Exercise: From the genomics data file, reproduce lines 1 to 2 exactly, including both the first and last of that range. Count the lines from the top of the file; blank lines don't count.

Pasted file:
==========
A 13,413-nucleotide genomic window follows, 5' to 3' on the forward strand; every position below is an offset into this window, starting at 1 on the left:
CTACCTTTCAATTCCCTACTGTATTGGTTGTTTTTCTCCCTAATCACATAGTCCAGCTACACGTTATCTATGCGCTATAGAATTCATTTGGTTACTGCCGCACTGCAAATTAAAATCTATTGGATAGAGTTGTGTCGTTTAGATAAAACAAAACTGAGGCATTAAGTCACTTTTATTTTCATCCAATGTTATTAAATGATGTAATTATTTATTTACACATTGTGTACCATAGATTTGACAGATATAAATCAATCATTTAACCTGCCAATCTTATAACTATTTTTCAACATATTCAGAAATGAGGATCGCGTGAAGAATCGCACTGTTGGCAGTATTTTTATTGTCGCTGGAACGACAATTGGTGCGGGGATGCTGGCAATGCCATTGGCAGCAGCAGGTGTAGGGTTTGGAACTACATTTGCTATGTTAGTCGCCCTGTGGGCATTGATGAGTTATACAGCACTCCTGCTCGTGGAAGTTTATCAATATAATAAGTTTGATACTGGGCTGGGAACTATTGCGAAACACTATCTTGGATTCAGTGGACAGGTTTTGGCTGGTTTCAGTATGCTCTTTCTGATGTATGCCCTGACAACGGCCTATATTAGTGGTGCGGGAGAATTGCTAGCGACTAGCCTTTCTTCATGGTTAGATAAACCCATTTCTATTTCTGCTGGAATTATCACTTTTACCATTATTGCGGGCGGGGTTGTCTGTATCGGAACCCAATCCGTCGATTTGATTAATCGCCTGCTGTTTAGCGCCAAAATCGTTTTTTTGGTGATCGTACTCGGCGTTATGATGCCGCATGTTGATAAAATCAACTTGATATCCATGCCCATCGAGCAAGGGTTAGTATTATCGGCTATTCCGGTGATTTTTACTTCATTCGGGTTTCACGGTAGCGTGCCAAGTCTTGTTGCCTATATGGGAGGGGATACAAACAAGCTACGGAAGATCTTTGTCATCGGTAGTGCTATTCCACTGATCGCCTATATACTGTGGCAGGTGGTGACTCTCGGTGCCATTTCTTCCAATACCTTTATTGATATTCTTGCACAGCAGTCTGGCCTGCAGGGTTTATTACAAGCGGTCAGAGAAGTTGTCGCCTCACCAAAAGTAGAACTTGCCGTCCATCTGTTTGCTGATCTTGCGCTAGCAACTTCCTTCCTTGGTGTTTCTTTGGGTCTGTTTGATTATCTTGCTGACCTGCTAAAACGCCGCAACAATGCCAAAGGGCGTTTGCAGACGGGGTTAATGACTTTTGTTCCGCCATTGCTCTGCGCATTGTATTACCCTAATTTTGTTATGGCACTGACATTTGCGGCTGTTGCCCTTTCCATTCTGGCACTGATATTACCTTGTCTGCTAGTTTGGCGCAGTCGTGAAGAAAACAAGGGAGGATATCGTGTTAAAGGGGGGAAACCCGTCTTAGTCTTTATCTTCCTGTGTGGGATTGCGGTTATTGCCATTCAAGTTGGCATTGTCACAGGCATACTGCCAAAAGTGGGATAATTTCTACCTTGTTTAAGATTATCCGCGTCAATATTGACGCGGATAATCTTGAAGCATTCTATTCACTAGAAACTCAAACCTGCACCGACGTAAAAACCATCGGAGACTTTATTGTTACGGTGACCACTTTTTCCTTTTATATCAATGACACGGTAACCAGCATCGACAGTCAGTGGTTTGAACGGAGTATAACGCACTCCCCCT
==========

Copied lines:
A 13,413-nucleotide genomic window follows, 5' to 3' on the forward strand; every position below is an offset into this window, starting at 1 on the left:
CTACCTTTCAATTCCCTACTGTATTGGTTGTTTTTCTCCCTAATCACATAGTCCAGCTACACGTTATCTATGCGCTATAGAATTCATTTGGTTACTGCCGCACTGCAAATTAAAATCTATTGGATAGAGTTGTGTCGTTTAGATAAAACAAAACTGAGGCATTAAGTCACTTTTATTTTCATCCAATGTTATTAAATGATGTAATTATTTATTTACACATTGTGTACCATAGATTTGACAGATATAAATCAATCATTTAACCTGCCAATCTTATAACTATTTTTCAACATATTCAGAAATGAGGATCGCGTGAAGAATCGCACTGTTGGCAGTATTTTTATTGTCGCTGGAACGACAATTGGTGCGGGGATGCTGGCAATGCCATTGGCAGCAGCAGGTGTAGGGTTTGGAACTACATTTGCTATGTTAGTCGCCCTGTGGGCATTGATGAGTTATACAGCACTCCTGCTCGTGGAAGTTTATCAATATAATAAGTTTGATACTGGGCTGGGAACTATTGCGAAACACTATCTTGGATTCAGTGGACAGGTTTTGGCTGGTTTCAGTATGCTCTTTCTGATGTATGCCCTGACAACGGCCTATATTAGTGGTGCGGGAGAATTGCTAGCGACTAGCCTTTCTTCATGGTTAGATAAACCCATTTCTATTTCTGCTGGAATTATCACTTTTACCATTATTGCGGGCGGGGTTGTCTGTATCGGAACCCAATCCGTCGATTTGATTAATCGCCTGCTGTTTAGCGCCAAAATCGTTTTTTTGGTGATCGTACTCGGCGTTATGATGCCGCATGTTGATAAAATCAACTTGATATCCATGCCCATCGAGCAAGGGTTAGTATTATCGGCTATTCCGGTGATTTTTACTTCATTCGGGTTTCACGGTAGCGTGCCAAGTCTTGTTGCCTATATGGGAGGGGATACAAACAAGCTACGGAAGATCTTTGTCATCGGTAGTGCTATTCCACTGATCGCCTATATACTGTGGCAGGTGGTGACTCTCGGTGCCATTTCTTCCAATACCTTTATTGATATTCTTGCACAGCAGTCTGGCCTGCAGGGTTTATTACAAGCGGTCAGAGAAGTTGTCGCCTCACCAAAAGTAGAACTTGCCGTCCATCTGTTTGCTGATCTTGCGCTAGCAACTTCCTTCCTTGGTGTTTCTTTGGGTCTGTTTGATTATCTTGCTGACCTGCTAAAACGCCGCAACAATGCCAAAGGGCGTTTGCAGACGGGGTTAATGACTTTTGTTCCGCCATTGCTCTGCGCATTGTATTACCCTAATTTTGTTATGGCACTGACATTTGCGGCTGTTGCCCTTTCCATTCTGGCACTGATATTACCTTGTCTGCTAGTTTGGCGCAGTCGTGAAGAAAACAAGGGAGGATATCGTGTTAAAGGGGGGAAACCCGTCTTAGTCTTTATCTTCCTGTGTGGGATTGCGGTTATTGCCATTCAAGTTGGCATTGTCACAGGCATACTGCCAAAAGTGGGATAATTTCTACCTTGTTTAAGATTATCCGCGTCAATATTGACGCGGATAATCTTGAAGCATTCTATTCACTAGAAACTCAAACCTGCACCGACGTAAAAACCATCGGAGACTTTATTGTTACGGTGACCACTTTTTCCTTTTATATCAATGACACGGTAACCAGCATCGACAGTCAGTGGTTTGAACGGAGTATAACGCACTCCCCCT